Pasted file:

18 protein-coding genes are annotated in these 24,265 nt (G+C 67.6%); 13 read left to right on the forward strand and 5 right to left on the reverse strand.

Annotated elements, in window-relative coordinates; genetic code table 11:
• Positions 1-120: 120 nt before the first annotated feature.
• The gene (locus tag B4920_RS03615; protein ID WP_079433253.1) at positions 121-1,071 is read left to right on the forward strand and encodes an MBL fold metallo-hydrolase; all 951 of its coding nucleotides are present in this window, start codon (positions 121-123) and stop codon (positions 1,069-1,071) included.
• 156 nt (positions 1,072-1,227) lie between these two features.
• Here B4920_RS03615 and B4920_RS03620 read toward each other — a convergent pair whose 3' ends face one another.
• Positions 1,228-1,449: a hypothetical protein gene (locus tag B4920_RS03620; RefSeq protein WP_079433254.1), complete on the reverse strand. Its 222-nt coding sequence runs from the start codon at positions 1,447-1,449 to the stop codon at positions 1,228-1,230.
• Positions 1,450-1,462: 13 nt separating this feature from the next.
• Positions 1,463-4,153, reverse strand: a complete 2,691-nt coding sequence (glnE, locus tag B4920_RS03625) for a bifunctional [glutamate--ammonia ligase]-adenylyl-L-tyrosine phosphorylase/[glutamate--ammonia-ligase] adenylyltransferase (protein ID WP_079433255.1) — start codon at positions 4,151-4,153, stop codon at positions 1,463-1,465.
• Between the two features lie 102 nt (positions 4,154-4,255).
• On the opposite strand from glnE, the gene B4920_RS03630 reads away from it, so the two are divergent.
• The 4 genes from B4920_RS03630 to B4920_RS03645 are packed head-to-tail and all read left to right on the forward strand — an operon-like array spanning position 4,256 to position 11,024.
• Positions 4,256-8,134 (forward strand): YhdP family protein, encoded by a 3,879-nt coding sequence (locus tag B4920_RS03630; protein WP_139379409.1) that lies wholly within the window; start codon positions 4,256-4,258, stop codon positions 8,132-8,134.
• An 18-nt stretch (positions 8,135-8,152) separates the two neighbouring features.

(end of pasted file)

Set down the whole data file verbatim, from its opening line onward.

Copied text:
18 protein-coding genes are annotated in these 24,265 nt (G+C 67.6%); 13 read left to right on the forward strand and 5 right to left on the reverse strand.

Annotated elements, in window-relative coordinates; genetic code table 11:
• Positions 1-120: 120 nt before the first annotated feature.
• The gene (locus tag B4920_RS03615; protein ID WP_079433253.1) at positions 121-1,071 is read left to right on the forward strand and encodes an MBL fold metallo-hydrolase; all 951 of its coding nucleotides are present in this window, start codon (positions 121-123) and stop codon (positions 1,069-1,071) included.
• 156 nt (positions 1,072-1,227) lie between these two features.
• Here B4920_RS03615 and B4920_RS03620 read toward each other — a convergent pair whose 3' ends face one another.
• Positions 1,228-1,449: a hypothetical protein gene (locus tag B4920_RS03620; RefSeq protein WP_079433254.1), complete on the reverse strand. Its 222-nt coding sequence runs from the start codon at positions 1,447-1,449 to the stop codon at positions 1,228-1,230.
• Positions 1,450-1,462: 13 nt separating this feature from the next.
• Positions 1,463-4,153, reverse strand: a complete 2,691-nt coding sequence (glnE, locus tag B4920_RS03625) for a bifunctional [glutamate--ammonia ligase]-adenylyl-L-tyrosine phosphorylase/[glutamate--ammonia-ligase] adenylyltransferase (protein ID WP_079433255.1) — start codon at positions 4,151-4,153, stop codon at positions 1,463-1,465.
• Between the two features lie 102 nt (positions 4,154-4,255).
• On the opposite strand from glnE, the gene B4920_RS03630 reads away from it, so the two are divergent.
• The 4 genes from B4920_RS03630 to B4920_RS03645 are packed head-to-tail and all read left to right on the forward strand — an operon-like array spanning position 4,256 to position 11,024.
• Positions 4,256-8,134 (forward strand): YhdP family protein, encoded by a 3,879-nt coding sequence (locus tag B4920_RS03630; protein WP_139379409.1) that lies wholly within the window; start codon positions 4,256-4,258, stop codon positions 8,132-8,134.
• An 18-nt stretch (positions 8,135-8,152) separates the two neighbouring features.